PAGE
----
When I see how society has responded in more recent years to food and period poverty through food banks, I am unsettled on top of the anger and horror that hunger is still being felt by kids today. The setting up of food banks after 2010 was often a middle class charitable, organised response to support hungry families, which has now been supported and legitimised by governments. But these foodbanks are only needed because so many people have been adversely affected by welfare benefit sanctions, meaning household money for food is gone. The rising cost of living, an affordable housing crisis, and removal of secure long-term housing tenancies and employment contracts serve to increase precarity and poverty. The poorest are already pressed hardest in recession, especially mothers and children. The setting up of food banks by the middle classes would simply not be needed if it was ensured that people have enough money to buy their own food. Crucially, the sense of stigma can often be as painful as the physical hunger, this middle class gaze amplifying the financial penalty, which can both have long term damaging effects. Rather than allow these vicious, passive aggressive social policies to legitimately use sanctions, and by default hunger, as punishment, I suggest poorer communities can resist food poverty themselves by sharing and running their own foodbanks instead of being at the mercy of sanctions that keep people in poverty and needs middle class charitable work to solve. For example, I have seen one or two communities through my work that have recently set up their own community fridges.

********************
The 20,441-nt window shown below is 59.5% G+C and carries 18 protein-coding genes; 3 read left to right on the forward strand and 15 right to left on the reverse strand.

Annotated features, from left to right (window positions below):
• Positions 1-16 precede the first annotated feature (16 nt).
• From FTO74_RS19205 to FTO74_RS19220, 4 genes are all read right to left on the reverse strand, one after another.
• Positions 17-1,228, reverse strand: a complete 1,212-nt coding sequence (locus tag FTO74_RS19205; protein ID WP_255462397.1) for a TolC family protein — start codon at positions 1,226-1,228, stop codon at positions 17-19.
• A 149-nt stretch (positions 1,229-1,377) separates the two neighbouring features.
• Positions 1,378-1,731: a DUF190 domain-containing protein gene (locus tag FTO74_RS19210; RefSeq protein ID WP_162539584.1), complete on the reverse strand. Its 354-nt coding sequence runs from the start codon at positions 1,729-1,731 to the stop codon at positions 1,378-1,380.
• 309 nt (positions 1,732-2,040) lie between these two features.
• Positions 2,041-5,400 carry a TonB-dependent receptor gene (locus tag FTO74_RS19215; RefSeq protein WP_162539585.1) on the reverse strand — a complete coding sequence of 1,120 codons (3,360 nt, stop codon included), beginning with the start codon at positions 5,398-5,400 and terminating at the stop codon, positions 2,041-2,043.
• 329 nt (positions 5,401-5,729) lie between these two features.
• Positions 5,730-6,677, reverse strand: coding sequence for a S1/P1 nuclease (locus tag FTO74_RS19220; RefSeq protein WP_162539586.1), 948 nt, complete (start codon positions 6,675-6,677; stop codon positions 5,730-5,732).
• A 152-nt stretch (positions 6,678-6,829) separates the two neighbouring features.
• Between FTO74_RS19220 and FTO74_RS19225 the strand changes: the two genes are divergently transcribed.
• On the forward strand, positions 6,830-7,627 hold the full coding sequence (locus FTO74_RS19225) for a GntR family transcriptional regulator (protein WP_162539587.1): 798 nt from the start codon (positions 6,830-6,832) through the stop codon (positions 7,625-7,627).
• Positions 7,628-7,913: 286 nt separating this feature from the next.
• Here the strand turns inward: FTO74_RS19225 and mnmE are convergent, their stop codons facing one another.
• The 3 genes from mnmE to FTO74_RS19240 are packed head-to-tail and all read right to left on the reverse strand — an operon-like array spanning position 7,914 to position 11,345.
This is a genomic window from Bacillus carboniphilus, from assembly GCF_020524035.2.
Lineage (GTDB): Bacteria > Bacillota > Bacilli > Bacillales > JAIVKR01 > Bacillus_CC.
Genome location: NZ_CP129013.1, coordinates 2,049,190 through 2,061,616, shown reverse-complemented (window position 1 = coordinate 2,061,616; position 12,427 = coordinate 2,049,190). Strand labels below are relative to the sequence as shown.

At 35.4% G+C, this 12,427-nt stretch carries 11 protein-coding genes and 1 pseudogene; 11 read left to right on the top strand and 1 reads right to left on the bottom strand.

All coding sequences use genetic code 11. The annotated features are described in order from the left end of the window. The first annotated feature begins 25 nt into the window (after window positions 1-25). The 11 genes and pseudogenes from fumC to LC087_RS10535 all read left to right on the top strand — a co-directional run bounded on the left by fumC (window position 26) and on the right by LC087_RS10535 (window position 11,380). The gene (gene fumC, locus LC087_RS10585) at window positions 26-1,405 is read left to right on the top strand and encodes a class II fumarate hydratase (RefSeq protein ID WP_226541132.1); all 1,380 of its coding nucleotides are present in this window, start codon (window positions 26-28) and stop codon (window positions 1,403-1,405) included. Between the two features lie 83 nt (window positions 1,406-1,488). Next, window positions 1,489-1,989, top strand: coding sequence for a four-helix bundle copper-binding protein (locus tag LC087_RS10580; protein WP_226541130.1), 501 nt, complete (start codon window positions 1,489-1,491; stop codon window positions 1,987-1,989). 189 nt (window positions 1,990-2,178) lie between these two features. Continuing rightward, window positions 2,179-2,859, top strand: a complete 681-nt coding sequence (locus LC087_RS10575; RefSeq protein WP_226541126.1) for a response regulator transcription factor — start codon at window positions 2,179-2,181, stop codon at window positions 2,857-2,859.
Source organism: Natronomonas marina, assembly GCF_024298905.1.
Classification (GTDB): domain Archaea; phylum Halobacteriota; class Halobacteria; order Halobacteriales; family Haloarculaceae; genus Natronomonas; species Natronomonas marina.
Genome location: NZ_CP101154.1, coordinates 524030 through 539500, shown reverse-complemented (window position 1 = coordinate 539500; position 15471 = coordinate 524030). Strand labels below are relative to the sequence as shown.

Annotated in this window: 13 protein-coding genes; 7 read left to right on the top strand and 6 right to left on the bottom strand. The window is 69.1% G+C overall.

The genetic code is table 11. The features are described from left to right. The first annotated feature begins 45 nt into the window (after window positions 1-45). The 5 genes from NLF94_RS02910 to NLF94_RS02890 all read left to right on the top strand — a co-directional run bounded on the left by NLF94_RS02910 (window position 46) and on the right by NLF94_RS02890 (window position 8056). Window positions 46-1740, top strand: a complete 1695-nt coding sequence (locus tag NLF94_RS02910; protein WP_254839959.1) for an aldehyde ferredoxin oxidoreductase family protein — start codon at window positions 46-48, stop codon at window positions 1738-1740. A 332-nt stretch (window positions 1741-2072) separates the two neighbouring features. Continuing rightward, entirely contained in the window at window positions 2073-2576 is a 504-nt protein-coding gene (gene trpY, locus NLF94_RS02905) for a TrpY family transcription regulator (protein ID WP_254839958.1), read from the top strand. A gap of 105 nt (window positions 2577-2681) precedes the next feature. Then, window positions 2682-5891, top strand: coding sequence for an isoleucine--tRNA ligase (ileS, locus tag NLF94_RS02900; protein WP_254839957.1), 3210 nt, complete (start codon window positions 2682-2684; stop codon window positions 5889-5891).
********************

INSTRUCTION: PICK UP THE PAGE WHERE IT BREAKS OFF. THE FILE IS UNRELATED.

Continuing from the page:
As I got older, the middle-class gaze became harder to escape. I was considered bright enough to get through to Grammar school and my main concern was getting a ‘posh accent’ and getting teased. A boy in another council estate nearby had been granted a scholarship at a private school and returned with a ‘posh accent’. He was teased badly and was quite the uproar amongst local youth – another child split into two. The poor lad stayed in and grew up very isolated from the other children and their adventures and bravado. I was told I should go, and I faced yet more mockery due to my ‘cheap clothing’; I couldn’t reach the style and affluent life experiences of my peers. I started to have anxiety and depression and as me and my siblings were now, or becoming, teenagers home life was fraught and money strains turned the home into turmoil and even violence. A music teacher asked me to perform on a keyboard and after a few notes my hand started shaking. I had developed a flinch if a hand or movement darted near me and I started to look down. A friend’s dad asked why I look down all the time and I hadn’t even realised.